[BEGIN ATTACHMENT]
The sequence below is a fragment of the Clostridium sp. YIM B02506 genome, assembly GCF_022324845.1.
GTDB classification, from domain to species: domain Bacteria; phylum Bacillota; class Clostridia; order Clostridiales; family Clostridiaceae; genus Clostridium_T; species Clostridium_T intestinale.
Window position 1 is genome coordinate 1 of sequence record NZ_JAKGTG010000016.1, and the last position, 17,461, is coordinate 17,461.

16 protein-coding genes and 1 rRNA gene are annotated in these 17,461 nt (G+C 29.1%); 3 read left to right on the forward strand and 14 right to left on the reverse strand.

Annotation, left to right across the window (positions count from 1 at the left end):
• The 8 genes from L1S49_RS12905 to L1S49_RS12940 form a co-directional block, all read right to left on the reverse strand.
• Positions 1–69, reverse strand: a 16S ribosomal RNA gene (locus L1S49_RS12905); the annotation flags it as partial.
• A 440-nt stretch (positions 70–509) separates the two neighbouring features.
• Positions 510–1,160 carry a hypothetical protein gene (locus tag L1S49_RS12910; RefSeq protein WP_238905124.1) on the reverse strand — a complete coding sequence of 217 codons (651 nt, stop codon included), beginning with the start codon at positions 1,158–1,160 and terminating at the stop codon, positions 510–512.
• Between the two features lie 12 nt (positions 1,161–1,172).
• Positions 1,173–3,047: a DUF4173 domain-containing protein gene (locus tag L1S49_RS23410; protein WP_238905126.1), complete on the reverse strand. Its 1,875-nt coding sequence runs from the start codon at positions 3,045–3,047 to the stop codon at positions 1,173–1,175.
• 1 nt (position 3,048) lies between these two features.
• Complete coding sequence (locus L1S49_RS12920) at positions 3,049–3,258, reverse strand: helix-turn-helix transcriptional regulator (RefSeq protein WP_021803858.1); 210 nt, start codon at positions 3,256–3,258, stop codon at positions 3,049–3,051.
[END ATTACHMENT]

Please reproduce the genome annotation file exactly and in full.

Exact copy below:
The sequence below is a fragment of the Clostridium sp. YIM B02506 genome, assembly GCF_022324845.1.
GTDB classification, from domain to species: domain Bacteria; phylum Bacillota; class Clostridia; order Clostridiales; family Clostridiaceae; genus Clostridium_T; species Clostridium_T intestinale.
Window position 1 is genome coordinate 1 of sequence record NZ_JAKGTG010000016.1, and the last position, 17,461, is coordinate 17,461.

16 protein-coding genes and 1 rRNA gene are annotated in these 17,461 nt (G+C 29.1%); 3 read left to right on the forward strand and 14 right to left on the reverse strand.

Annotation, left to right across the window (positions count from 1 at the left end):
• The 8 genes from L1S49_RS12905 to L1S49_RS12940 form a co-directional block, all read right to left on the reverse strand.
• Positions 1–69, reverse strand: a 16S ribosomal RNA gene (locus L1S49_RS12905); the annotation flags it as partial.
• A 440-nt stretch (positions 70–509) separates the two neighbouring features.
• Positions 510–1,160 carry a hypothetical protein gene (locus tag L1S49_RS12910; RefSeq protein WP_238905124.1) on the reverse strand — a complete coding sequence of 217 codons (651 nt, stop codon included), beginning with the start codon at positions 1,158–1,160 and terminating at the stop codon, positions 510–512.
• Between the two features lie 12 nt (positions 1,161–1,172).
• Positions 1,173–3,047: a DUF4173 domain-containing protein gene (locus tag L1S49_RS23410; protein WP_238905126.1), complete on the reverse strand. Its 1,875-nt coding sequence runs from the start codon at positions 3,045–3,047 to the stop codon at positions 1,173–1,175.
• 1 nt (position 3,048) lies between these two features.
• Complete coding sequence (locus L1S49_RS12920) at positions 3,049–3,258, reverse strand: helix-turn-helix transcriptional regulator (RefSeq protein WP_021803858.1); 210 nt, start codon at positions 3,256–3,258, stop codon at positions 3,049–3,051.